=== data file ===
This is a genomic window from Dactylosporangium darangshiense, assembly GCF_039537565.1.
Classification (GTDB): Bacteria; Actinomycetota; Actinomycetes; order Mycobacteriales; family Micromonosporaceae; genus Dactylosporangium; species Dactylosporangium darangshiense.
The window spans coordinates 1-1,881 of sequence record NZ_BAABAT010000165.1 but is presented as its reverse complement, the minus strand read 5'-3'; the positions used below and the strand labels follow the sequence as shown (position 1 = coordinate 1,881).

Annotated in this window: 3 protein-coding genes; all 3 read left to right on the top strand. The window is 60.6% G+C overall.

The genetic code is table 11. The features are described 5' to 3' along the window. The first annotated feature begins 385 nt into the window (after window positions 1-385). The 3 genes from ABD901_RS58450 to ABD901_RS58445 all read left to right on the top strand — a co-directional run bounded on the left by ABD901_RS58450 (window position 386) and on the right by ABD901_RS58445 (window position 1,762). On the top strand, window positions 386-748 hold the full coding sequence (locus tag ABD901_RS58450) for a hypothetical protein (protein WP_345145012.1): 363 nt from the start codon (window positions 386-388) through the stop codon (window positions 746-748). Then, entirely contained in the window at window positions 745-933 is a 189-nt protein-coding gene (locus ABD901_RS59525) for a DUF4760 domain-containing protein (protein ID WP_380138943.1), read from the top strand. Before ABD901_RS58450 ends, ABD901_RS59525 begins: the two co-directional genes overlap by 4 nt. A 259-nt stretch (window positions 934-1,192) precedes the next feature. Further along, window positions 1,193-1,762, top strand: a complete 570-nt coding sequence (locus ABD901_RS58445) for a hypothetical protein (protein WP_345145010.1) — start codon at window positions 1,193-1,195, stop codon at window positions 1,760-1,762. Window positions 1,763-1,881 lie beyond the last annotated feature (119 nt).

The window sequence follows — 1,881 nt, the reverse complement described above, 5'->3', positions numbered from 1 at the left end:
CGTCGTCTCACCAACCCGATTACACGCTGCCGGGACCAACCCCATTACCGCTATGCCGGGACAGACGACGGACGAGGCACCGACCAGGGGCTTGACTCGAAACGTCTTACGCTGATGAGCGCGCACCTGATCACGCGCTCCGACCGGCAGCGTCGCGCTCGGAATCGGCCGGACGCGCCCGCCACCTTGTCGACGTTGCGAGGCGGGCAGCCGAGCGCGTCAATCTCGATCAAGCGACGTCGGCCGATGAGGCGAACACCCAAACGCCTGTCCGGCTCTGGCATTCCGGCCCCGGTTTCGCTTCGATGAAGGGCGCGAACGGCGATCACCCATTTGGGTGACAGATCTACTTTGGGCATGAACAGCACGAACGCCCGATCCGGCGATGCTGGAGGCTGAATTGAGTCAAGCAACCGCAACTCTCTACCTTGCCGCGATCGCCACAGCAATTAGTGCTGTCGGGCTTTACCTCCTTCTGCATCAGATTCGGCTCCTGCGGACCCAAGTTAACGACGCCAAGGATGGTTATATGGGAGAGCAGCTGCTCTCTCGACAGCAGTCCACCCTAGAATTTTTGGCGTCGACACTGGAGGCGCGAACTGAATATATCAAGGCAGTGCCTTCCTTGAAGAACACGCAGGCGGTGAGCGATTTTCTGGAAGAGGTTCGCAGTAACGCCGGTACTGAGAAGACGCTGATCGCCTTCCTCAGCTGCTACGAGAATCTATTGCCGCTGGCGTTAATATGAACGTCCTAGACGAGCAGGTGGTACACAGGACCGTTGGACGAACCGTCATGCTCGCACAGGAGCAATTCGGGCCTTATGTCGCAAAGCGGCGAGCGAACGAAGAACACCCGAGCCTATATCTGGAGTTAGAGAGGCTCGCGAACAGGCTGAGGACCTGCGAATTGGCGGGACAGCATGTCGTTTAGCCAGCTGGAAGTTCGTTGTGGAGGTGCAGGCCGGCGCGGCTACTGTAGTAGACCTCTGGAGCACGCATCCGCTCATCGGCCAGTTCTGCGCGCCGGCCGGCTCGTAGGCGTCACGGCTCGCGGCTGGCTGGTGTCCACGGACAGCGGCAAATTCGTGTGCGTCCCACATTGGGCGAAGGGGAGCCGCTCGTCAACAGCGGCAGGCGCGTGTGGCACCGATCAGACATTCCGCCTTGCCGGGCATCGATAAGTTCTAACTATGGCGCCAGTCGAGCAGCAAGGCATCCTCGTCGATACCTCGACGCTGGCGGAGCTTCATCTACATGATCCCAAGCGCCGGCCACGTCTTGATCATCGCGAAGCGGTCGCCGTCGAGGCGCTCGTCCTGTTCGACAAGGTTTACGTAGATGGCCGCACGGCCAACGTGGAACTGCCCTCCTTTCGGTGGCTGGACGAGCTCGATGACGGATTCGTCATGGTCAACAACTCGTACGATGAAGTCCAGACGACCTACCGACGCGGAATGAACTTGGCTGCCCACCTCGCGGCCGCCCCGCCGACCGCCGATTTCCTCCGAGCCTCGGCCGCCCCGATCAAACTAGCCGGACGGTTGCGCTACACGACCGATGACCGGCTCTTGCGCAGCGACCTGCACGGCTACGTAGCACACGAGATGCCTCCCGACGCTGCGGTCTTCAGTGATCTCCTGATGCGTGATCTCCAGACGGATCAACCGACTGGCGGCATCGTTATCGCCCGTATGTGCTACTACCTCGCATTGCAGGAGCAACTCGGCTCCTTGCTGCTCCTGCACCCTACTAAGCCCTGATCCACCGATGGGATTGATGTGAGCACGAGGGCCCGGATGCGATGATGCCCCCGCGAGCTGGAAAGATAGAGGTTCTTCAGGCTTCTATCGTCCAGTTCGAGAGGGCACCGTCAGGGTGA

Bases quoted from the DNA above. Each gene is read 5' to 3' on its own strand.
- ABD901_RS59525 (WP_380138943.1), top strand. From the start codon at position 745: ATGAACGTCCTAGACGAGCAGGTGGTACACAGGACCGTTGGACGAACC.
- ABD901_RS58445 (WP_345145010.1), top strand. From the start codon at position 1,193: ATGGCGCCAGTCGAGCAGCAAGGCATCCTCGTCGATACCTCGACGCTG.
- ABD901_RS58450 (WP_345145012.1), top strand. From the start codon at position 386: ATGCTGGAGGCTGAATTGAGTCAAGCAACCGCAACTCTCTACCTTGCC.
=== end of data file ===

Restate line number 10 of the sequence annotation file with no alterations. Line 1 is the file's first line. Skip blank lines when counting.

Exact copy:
- ABD901_RS58445 (WP_345145010.1), top strand. From the start codon at position 1,193: ATGGCGCCAGTCGAGCAGCAAGGCATCCTCGTCGATACCTCGACGCTG.